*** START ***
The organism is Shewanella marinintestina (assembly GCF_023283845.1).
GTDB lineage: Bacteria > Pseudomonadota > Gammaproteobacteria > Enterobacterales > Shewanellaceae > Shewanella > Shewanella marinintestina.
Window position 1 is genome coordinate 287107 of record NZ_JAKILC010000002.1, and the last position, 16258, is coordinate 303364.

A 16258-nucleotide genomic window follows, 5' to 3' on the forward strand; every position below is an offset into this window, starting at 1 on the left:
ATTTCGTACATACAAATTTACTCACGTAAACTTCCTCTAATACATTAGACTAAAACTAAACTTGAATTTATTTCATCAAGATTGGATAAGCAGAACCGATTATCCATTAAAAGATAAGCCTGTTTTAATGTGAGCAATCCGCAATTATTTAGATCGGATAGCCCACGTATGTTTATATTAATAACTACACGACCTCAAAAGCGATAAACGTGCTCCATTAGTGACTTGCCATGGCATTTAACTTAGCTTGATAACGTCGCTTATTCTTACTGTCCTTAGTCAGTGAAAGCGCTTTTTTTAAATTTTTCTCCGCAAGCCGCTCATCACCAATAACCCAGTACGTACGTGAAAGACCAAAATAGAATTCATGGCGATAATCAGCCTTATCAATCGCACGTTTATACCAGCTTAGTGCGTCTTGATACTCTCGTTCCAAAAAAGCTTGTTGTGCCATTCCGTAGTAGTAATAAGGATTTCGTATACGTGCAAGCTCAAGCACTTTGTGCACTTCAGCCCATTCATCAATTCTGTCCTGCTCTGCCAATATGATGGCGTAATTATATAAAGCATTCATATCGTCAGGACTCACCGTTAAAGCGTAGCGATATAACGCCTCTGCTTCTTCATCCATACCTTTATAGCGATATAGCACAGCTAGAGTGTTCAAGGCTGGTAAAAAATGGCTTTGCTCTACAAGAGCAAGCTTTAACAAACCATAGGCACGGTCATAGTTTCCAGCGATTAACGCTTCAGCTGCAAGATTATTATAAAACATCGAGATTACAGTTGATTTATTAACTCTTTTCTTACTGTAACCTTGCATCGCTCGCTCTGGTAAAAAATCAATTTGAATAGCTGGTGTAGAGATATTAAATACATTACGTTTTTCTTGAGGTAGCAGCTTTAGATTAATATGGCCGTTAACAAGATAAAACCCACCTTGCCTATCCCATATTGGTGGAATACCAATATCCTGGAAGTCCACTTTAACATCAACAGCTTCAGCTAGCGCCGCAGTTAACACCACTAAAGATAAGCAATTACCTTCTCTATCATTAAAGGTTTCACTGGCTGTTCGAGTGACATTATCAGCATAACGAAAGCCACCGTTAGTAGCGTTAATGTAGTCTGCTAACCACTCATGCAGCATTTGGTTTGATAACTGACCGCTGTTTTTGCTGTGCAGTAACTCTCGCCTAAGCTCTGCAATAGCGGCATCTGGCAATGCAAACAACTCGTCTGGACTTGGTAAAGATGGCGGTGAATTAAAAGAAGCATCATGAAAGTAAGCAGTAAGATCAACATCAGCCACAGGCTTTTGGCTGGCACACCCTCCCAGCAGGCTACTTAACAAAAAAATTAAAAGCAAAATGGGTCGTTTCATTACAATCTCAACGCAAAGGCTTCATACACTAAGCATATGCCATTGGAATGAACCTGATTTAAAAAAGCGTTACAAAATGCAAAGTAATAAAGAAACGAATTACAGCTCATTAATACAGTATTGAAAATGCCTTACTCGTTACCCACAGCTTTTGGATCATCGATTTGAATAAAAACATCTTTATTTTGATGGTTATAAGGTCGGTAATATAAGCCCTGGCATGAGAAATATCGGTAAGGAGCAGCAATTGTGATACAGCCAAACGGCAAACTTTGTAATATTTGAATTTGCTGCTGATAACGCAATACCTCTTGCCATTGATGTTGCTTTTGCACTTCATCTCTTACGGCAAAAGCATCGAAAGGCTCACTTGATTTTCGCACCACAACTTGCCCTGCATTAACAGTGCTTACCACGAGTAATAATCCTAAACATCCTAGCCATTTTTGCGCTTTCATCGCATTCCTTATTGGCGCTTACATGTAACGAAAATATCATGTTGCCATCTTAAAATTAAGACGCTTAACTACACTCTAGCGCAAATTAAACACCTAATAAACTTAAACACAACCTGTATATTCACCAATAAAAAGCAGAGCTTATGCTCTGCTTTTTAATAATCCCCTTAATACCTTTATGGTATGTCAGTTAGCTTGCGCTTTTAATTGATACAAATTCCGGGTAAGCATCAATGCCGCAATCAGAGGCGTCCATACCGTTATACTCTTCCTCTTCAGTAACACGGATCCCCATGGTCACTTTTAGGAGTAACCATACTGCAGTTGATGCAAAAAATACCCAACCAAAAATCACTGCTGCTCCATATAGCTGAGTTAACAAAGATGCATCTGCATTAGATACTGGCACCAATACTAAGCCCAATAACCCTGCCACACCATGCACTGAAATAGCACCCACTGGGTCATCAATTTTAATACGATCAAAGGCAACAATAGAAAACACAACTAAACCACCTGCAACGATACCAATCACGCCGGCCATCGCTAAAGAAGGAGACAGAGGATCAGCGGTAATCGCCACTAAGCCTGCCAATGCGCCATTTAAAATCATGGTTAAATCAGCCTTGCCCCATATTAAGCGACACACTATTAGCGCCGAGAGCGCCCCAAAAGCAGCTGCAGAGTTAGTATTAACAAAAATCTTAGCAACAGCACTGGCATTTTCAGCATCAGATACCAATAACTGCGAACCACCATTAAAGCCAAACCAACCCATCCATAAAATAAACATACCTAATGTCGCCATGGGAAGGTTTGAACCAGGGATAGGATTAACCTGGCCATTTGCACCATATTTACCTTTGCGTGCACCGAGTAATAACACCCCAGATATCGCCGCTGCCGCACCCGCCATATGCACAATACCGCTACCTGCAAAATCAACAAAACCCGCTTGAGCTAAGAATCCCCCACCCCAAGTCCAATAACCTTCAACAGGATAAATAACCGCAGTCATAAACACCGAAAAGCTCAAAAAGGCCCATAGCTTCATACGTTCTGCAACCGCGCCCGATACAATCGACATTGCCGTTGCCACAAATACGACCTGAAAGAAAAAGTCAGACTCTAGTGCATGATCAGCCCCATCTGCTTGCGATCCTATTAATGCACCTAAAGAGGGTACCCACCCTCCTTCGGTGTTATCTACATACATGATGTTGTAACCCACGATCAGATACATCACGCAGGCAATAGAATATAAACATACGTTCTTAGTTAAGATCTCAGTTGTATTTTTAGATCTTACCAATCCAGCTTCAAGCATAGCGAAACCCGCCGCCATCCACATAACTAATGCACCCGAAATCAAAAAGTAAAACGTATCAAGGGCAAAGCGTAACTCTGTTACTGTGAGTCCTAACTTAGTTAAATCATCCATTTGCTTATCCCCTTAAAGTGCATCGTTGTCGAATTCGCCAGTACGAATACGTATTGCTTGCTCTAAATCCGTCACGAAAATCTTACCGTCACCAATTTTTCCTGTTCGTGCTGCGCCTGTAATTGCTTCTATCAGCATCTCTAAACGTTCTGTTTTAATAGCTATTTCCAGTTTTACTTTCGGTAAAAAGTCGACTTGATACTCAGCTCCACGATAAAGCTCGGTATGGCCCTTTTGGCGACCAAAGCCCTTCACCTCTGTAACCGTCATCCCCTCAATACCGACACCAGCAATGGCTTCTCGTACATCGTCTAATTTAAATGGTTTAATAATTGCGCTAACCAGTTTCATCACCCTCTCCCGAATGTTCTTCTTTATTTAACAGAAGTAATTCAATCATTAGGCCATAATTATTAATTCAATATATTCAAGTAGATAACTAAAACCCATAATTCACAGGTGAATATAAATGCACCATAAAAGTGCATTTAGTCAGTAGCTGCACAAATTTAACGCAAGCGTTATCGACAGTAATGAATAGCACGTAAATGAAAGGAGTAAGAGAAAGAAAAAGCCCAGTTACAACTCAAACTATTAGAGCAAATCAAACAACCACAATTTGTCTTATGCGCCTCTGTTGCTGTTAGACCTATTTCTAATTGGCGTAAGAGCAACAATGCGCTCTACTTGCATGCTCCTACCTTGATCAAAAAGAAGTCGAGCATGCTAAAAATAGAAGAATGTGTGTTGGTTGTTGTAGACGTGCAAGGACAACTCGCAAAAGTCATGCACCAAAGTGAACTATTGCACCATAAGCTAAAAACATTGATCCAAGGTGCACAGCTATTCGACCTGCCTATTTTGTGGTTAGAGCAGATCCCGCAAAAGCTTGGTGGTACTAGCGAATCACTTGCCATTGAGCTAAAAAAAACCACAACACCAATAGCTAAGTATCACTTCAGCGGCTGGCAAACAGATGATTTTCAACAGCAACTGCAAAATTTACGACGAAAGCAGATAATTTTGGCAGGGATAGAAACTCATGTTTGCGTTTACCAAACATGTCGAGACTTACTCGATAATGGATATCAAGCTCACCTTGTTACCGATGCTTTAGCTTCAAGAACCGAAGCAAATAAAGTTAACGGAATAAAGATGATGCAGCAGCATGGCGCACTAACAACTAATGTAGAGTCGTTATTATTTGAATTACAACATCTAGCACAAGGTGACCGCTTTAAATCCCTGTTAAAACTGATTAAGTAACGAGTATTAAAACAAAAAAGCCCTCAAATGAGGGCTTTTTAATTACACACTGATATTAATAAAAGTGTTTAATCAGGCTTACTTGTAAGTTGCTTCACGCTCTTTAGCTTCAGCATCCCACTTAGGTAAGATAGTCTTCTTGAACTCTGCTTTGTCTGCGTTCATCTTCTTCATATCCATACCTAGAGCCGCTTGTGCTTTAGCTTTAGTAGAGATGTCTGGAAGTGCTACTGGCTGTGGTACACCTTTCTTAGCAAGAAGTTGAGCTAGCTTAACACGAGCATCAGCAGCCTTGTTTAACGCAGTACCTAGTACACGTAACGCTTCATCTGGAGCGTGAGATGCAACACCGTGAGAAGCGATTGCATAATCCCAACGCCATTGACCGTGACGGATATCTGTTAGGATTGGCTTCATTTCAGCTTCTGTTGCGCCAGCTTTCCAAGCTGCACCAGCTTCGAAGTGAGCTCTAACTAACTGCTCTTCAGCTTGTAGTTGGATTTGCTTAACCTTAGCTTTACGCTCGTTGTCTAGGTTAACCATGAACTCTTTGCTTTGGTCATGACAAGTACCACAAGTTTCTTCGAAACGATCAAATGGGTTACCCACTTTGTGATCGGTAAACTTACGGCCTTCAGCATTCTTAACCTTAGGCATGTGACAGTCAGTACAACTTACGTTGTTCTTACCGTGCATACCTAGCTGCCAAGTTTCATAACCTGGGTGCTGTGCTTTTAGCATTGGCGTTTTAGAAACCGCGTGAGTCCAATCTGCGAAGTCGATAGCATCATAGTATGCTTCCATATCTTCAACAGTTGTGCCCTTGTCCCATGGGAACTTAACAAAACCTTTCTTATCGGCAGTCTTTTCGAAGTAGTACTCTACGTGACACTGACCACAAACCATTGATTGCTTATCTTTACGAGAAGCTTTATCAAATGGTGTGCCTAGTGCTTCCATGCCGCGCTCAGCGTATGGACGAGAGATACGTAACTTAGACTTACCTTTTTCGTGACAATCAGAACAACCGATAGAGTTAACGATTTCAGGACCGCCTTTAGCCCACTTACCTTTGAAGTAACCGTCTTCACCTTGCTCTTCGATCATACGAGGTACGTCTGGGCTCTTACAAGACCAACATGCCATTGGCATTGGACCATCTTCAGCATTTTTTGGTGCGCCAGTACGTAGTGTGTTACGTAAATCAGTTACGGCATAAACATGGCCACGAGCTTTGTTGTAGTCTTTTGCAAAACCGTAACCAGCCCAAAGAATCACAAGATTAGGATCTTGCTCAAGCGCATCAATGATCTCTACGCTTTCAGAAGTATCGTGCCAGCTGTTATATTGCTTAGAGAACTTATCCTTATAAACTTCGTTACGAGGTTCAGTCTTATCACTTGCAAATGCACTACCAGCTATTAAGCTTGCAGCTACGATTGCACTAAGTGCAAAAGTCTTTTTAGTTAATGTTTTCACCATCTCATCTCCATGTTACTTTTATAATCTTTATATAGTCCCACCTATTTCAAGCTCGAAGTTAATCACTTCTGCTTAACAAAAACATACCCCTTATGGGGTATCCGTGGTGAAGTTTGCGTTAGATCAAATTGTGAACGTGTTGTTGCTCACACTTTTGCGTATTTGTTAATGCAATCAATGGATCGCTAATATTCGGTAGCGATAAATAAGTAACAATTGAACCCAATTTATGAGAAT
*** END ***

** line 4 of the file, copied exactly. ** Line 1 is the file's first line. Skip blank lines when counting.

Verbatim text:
A 16258-nucleotide genomic window follows, 5' to 3' on the forward strand; every position below is an offset into this window, starting at 1 on the left: